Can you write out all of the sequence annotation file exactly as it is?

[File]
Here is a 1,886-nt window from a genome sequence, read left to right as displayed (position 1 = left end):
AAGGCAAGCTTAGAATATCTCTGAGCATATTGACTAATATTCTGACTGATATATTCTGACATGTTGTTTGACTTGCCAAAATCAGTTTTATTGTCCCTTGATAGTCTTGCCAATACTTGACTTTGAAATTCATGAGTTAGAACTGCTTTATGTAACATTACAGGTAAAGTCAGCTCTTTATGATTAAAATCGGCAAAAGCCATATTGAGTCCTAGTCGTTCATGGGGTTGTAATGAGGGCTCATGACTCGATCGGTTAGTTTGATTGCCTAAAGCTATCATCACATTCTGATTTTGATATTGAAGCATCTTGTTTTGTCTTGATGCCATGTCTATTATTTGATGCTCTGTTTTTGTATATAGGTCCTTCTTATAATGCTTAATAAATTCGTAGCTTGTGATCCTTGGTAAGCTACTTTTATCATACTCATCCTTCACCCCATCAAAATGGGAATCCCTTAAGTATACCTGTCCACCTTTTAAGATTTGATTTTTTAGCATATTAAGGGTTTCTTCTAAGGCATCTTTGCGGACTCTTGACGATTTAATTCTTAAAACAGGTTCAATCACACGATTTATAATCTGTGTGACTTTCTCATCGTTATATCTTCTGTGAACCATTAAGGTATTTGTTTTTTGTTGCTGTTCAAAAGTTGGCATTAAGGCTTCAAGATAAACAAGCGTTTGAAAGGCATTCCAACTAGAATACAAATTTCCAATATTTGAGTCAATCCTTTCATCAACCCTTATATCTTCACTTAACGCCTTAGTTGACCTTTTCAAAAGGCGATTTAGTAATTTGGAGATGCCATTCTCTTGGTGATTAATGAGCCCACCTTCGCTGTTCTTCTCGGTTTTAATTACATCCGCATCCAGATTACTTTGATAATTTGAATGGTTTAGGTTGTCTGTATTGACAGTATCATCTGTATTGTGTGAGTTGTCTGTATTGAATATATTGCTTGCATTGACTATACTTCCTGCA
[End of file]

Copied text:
Here is a 1,886-nt window from a genome sequence, read left to right as displayed (position 1 = left end):
AAGGCAAGCTTAGAATATCTCTGAGCATATTGACTAATATTCTGACTGATATATTCTGACATGTTGTTTGACTTGCCAAAATCAGTTTTATTGTCCCTTGATAGTCTTGCCAATACTTGACTTTGAAATTCATGAGTTAGAACTGCTTTATGTAACATTACAGGTAAAGTCAGCTCTTTATGATTAAAATCGGCAAAAGCCATATTGAGTCCTAGTCGTTCATGGGGTTGTAATGAGGGCTCATGACTCGATCGGTTAGTTTGATTGCCTAAAGCTATCATCACATTCTGATTTTGATATTGAAGCATCTTGTTTTGTCTTGATGCCATGTCTATTATTTGATGCTCTGTTTTTGTATATAGGTCCTTCTTATAATGCTTAATAAATTCGTAGCTTGTGATCCTTGGTAAGCTACTTTTATCATACTCATCCTTCACCCCATCAAAATGGGAATCCCTTAAGTATACCTGTCCACCTTTTAAGATTTGATTTTTTAGCATATTAAGGGTTTCTTCTAAGGCATCTTTGCGGACTCTTGACGATTTAATTCTTAAAACAGGTTCAATCACACGATTTATAATCTGTGTGACTTTCTCATCGTTATATCTTCTGTGAACCATTAAGGTATTTGTTTTTTGTTGCTGTTCAAAAGTTGGCATTAAGGCTTCAAGATAAACAAGCGTTTGAAAGGCATTCCAACTAGAATACAAATTTCCAATATTTGAGTCAATCCTTTCATCAACCCTTATATCTTCACTTAACGCCTTAGTTGACCTTTTCAAAAGGCGATTTAGTAATTTGGAGATGCCATTCTCTTGGTGATTAATGAGCCCACCTTCGCTGTTCTTCTCGGTTTTAATTACATCCGCATCCAGATTACTTTGATAATTTGAATGGTTTAGGTTGTCTGTATTGACAGTATCATCTGTATTGTGTGAGTTGTCTGTATTGAATATATTGCTTGCATTGACTATACTTCCTGCA